The answer (from my side) is: far more primitively.
I do not have an always-on machine, sitting and downloading stuff. Instead things are downloaded manually to my MacPro. Oliver's use of Dropbox is a master-stroke and one I might just try and copy. It would be the first really practical use for this (pretty neat) service.
On the MacPro I'm running Connect360, which published all movies to XBox, which is directly connected (by ethernet cable, since the XBox doesn't do wireless-N) to an Airport Extreme basestation. The MacPro connects wirelessly to another Airport Extreme, which is bridged to the first one.
The convenience of sitting on the couch with a wireless controller and being able to turn on XBox with it remotely, browse for a movie and play it on my flat screen TV is amazing.
I am running into issues though. Firstly the XBox is noisy as hell. That's fine when watching a Prison Break marathon, but not so much when watching a latest drama or near-silent movie like No Country for Old Men. Furthermore, having a full-HD TV means you really want to watch HD content, yet this is harder than it seems. Most HD content is encoded using MKV, which the XBox doesn't play. Converting that into h.264 is not straightforward and very time-consuming. You need to demux audio and video, encode each one and then recombine them. If the file is larger than 4Gb is needs to be split first, etc.
Even after jumping through all these hoops the result is often a h.264 that stutters like crazy (not a function of the network).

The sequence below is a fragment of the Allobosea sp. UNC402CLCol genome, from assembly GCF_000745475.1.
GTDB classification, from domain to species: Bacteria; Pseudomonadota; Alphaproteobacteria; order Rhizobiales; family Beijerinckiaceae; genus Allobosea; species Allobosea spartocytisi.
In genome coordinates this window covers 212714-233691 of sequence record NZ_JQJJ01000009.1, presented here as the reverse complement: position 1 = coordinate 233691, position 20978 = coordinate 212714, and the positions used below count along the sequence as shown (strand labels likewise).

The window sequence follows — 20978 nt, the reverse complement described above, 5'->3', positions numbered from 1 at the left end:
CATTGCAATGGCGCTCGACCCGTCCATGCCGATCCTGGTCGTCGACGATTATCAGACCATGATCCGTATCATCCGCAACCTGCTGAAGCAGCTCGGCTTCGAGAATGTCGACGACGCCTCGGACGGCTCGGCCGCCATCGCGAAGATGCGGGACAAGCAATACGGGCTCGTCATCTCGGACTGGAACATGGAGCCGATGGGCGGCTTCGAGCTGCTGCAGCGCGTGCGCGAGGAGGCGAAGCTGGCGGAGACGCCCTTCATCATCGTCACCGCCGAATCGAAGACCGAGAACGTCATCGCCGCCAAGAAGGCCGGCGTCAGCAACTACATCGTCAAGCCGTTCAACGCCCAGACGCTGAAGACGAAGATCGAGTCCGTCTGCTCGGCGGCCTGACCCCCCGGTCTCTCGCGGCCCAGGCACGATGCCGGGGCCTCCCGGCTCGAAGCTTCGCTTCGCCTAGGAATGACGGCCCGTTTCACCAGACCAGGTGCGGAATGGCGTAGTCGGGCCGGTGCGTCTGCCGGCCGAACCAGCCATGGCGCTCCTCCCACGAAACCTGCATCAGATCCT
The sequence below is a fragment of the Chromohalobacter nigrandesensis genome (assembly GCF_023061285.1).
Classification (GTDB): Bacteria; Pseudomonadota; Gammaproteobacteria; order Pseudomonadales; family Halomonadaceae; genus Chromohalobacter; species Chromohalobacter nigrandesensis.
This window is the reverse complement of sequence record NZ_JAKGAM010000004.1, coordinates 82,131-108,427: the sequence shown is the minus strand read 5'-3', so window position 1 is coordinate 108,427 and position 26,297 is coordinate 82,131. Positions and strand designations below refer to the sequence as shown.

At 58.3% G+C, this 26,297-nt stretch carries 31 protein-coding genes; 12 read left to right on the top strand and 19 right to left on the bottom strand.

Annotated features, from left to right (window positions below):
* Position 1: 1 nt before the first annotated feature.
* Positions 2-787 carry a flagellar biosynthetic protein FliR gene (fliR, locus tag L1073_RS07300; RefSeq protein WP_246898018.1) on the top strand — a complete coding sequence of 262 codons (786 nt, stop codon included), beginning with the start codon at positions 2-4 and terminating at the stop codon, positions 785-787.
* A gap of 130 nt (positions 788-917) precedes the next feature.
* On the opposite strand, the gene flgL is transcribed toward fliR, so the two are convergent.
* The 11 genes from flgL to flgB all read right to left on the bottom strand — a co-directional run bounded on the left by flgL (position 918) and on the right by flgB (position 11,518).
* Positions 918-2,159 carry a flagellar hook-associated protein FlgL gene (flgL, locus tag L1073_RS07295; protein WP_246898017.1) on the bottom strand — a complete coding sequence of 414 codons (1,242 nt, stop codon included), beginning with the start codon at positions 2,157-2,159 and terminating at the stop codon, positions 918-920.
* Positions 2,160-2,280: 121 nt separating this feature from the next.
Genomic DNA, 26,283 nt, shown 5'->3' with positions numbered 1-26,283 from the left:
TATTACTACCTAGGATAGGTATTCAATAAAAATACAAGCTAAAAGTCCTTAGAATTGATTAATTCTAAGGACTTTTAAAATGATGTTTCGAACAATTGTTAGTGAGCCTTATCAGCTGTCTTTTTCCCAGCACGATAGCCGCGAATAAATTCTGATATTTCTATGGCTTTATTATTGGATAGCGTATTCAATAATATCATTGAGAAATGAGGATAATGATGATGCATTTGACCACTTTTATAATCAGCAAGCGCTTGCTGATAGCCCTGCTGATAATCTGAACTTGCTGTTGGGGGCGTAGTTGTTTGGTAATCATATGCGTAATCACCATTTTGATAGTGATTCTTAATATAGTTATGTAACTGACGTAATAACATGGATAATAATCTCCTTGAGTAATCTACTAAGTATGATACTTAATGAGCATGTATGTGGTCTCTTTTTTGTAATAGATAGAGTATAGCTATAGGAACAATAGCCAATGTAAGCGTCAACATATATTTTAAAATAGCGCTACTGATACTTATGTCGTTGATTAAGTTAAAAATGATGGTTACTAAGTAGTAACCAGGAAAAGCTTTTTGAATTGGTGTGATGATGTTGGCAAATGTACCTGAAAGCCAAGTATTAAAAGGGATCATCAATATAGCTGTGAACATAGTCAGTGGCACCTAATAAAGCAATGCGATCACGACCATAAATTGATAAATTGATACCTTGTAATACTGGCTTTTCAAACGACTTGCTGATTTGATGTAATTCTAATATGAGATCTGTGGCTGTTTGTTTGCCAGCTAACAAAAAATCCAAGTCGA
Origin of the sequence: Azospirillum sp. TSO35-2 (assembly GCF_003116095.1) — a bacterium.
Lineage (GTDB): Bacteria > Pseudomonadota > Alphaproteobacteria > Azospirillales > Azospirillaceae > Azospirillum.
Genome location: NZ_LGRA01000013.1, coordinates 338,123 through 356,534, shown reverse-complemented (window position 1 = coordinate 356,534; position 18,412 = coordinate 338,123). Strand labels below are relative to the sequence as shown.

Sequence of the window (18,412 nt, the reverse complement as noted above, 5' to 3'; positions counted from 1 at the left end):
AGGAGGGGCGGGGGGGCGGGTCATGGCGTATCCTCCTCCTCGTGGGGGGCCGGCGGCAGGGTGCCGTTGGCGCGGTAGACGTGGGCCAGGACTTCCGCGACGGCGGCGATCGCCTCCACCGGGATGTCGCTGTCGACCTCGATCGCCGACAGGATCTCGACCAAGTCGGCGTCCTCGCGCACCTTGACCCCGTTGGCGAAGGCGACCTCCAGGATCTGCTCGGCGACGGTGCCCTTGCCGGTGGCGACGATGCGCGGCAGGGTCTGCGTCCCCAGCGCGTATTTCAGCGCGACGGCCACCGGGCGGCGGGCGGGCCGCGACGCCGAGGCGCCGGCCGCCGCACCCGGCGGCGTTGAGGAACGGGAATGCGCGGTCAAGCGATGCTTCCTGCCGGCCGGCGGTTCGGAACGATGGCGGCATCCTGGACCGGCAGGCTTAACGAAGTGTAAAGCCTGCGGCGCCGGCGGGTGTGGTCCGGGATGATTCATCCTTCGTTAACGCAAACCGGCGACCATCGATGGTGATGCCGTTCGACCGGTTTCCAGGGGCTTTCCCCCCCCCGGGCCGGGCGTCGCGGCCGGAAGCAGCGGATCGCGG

If Apple upgrades the hardware of the mini, I might buy one. Right now mini's aren't powerful enough to play MKV directly either.
The solution I'm eying at the moment is Popcorn Hour. This includes torrent downloading and playing of MKVs. It should also be a lot more quiet than the XBox.
Now if it could only be made to watch a Dropbox folder...
Hans found out that my favourite series of comics has been made into a film! Immortel is a film adapted from Bilal's Nikopol trilogy, which consists of La Foire aux Immortels, La Femme Piege and Froid équateur. The comics are excellent; In fact Bilal comics are just about the only comics I still read.
I haven't seen the film myself but the trailer looks promising enough. Apparently almost all the sets are totally digital. The DVD will be released towards the end of October, so I put in an order with Amazon.fr immediately.
Update: Someone should definately make a movie out of Partie de Chasse, which deals with the days before the fall of communism. With Poland (which is the location of the book) now being part of the EU and all sorts of European grants being given for cultural exchange etc. it shouldn't be that hard to get money together to do so...
Went to see Spider-Man 2 today, and I really don't understand where all the rave reviews come from.
The movie is slow and filled with boring melodrama that doesn't work at all. The "Peter is clumsy" routine get really old really fast but is still repeated ad-nauseam. The side-story about his powers failing is way to easily solved. The supposed inner conflict doesn't come across well at all, etc. etc. etc. OK, Spiderman is supposed to be a troubled character, but to spend by far the largest part of the film dwelling on it is unnecessary and just plain yawn-inducing.